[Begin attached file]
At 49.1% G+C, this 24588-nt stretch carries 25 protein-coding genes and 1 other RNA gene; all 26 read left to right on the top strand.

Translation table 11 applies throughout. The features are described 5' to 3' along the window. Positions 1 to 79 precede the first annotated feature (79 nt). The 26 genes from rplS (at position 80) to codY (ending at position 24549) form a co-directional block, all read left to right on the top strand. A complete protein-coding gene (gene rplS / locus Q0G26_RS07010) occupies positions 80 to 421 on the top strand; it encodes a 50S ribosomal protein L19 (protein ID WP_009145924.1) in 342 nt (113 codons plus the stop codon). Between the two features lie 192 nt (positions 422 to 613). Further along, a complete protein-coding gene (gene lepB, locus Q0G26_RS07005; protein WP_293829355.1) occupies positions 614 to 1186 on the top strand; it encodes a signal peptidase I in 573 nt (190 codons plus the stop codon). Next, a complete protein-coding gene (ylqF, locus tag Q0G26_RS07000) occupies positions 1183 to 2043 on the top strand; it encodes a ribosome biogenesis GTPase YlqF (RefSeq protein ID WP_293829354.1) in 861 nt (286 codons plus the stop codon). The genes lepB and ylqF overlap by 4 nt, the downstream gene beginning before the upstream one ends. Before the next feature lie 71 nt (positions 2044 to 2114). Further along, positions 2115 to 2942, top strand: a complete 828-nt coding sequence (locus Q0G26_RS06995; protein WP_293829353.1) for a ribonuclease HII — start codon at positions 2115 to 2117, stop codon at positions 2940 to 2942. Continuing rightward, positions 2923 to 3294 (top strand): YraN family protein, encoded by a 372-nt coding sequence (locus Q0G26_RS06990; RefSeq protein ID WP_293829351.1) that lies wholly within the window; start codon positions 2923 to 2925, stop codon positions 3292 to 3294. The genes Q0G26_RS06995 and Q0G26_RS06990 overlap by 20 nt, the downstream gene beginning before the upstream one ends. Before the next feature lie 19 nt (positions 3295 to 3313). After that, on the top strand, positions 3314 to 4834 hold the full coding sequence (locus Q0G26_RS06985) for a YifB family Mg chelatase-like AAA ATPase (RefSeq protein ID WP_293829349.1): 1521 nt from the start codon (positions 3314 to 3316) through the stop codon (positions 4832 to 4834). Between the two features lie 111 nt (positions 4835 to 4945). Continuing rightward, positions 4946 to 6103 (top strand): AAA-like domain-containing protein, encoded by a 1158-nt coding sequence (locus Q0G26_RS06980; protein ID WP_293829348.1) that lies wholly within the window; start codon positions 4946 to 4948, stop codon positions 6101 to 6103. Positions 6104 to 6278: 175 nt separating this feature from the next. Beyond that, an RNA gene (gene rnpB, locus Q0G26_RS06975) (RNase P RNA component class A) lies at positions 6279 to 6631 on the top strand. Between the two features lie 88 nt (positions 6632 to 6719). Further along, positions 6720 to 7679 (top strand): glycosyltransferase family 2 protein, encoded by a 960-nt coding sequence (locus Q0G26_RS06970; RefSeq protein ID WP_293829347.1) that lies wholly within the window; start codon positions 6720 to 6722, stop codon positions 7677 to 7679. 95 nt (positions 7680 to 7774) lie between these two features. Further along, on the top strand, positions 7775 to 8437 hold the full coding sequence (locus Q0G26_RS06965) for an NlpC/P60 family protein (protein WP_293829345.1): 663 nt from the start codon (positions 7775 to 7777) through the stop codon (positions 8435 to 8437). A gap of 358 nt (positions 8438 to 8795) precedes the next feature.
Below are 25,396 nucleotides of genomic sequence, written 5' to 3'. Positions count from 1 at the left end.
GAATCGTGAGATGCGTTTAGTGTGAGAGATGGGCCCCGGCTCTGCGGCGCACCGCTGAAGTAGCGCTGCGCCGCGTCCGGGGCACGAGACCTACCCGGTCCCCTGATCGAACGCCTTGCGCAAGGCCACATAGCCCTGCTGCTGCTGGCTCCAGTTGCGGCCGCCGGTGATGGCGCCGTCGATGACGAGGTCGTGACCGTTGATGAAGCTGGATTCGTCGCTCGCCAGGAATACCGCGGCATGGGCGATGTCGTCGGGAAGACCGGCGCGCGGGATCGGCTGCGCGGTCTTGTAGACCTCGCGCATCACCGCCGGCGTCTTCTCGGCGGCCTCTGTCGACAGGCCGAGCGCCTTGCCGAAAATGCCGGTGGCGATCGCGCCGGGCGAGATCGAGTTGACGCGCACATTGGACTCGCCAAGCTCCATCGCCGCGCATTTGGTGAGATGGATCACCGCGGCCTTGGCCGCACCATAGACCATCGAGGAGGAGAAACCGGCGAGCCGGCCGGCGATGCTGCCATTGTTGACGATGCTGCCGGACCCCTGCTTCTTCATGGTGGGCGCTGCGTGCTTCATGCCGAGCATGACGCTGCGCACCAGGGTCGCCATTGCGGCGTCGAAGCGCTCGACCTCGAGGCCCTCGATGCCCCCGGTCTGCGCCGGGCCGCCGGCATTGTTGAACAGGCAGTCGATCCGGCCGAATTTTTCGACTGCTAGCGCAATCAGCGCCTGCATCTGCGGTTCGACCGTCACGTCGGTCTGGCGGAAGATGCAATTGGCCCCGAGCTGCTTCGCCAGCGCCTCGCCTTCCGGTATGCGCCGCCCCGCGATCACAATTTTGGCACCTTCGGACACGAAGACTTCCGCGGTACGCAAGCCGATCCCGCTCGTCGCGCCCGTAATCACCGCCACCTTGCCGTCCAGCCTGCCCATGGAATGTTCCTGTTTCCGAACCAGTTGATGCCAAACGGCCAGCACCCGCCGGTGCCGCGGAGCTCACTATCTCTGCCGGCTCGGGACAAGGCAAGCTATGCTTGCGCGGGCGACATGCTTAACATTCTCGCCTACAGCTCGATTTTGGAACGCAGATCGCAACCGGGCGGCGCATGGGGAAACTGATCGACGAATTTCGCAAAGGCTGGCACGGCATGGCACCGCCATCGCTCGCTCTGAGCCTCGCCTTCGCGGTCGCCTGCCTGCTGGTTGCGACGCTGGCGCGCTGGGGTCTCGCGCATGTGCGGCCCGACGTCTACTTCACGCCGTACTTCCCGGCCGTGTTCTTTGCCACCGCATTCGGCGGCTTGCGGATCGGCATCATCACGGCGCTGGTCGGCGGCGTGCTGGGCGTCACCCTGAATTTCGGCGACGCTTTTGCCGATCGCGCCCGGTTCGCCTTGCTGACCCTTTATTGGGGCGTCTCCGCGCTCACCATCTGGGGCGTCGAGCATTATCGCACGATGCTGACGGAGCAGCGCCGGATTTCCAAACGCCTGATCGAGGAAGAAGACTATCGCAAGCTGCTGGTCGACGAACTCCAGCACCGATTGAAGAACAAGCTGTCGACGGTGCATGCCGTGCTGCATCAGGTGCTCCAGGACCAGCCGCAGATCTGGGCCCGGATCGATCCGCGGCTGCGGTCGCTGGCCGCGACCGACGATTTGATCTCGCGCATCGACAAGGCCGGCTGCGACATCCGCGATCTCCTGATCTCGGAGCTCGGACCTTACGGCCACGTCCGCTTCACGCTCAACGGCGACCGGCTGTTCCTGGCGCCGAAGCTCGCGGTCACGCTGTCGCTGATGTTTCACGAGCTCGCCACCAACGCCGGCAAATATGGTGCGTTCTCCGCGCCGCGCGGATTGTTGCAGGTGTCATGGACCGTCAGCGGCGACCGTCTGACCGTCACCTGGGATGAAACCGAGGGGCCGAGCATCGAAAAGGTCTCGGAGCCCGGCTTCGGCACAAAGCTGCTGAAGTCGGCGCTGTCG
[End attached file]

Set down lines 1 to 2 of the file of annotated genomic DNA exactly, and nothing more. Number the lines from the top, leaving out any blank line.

At 49.1% G+C, this 24588-nt stretch carries 25 protein-coding genes and 1 other RNA gene; all 26 read left to right on the top strand.

Translation table 11 applies throughout. The features are described 5' to 3' along the window. Positions 1 to 79 precede the first annotated feature (79 nt). The 26 genes from rplS (at position 80) to codY (ending at position 24549) form a co-directional block, all read left to right on the top strand. A complete protein-coding gene (gene rplS / locus Q0G26_RS07010) occupies positions 80 to 421 on the top strand; it encodes a 50S ribosomal protein L19 (protein ID WP_009145924.1) in 342 nt (113 codons plus the stop codon). Between the two features lie 192 nt (positions 422 to 613). Further along, a complete protein-coding gene (gene lepB, locus Q0G26_RS07005; protein WP_293829355.1) occupies positions 614 to 1186 on the top strand; it encodes a signal peptidase I in 573 nt (190 codons plus the stop codon). Next, a complete protein-coding gene (ylqF, locus tag Q0G26_RS07000) occupies positions 1183 to 2043 on the top strand; it encodes a ribosome biogenesis GTPase YlqF (RefSeq protein ID WP_293829354.1) in 861 nt (286 codons plus the stop codon). The genes lepB and ylqF overlap by 4 nt, the downstream gene beginning before the upstream one ends. Before the next feature lie 71 nt (positions 2044 to 2114). Further along, positions 2115 to 2942, top strand: a complete 828-nt coding sequence (locus Q0G26_RS06995; protein WP_293829353.1) for a ribonuclease HII — start codon at positions 2115 to 2117, stop codon at positions 2940 to 2942. Continuing rightward, positions 2923 to 3294 (top strand): YraN family protein, encoded by a 372-nt coding sequence (locus Q0G26_RS06990; RefSeq protein ID WP_293829351.1) that lies wholly within the window; start codon positions 2923 to 2925, stop codon positions 3292 to 3294. The genes Q0G26_RS06995 and Q0G26_RS06990 overlap by 20 nt, the downstream gene beginning before the upstream one ends. Before the next feature lie 19 nt (positions 3295 to 3313). After that, on the top strand, positions 3314 to 4834 hold the full coding sequence (locus Q0G26_RS06985) for a YifB family Mg chelatase-like AAA ATPase (RefSeq protein ID WP_293829349.1): 1521 nt from the start codon (positions 3314 to 3316) through the stop codon (positions 4832 to 4834). Between the two features lie 111 nt (positions 4835 to 4945). Continuing rightward, positions 4946 to 6103 (top strand): AAA-like domain-containing protein, encoded by a 1158-nt coding sequence (locus Q0G26_RS06980; protein ID WP_293829348.1) that lies wholly within the window; start codon positions 4946 to 4948, stop codon positions 6101 to 6103. Positions 6104 to 6278: 175 nt separating this feature from the next. Beyond that, an RNA gene (gene rnpB, locus Q0G26_RS06975) (RNase P RNA component class A) lies at positions 6279 to 6631 on the top strand. Between the two features lie 88 nt (positions 6632 to 6719). Further along, positions 6720 to 7679 (top strand): glycosyltransferase family 2 protein, encoded by a 960-nt coding sequence (locus Q0G26_RS06970; RefSeq protein ID WP_293829347.1) that lies wholly within the window; start codon positions 6720 to 6722, stop codon positions 7677 to 7679. 95 nt (positions 7680 to 7774) lie between these two features. Further along, on the top strand, positions 7775 to 8437 hold the full coding sequence (locus Q0G26_RS06965) for an NlpC/P60 family protein (protein WP_293829345.1): 663 nt from the start codon (positions 7775 to 7777) through the stop codon (positions 8435 to 8437). A gap of 358 nt (positions 8438 to 8795) precedes the next feature.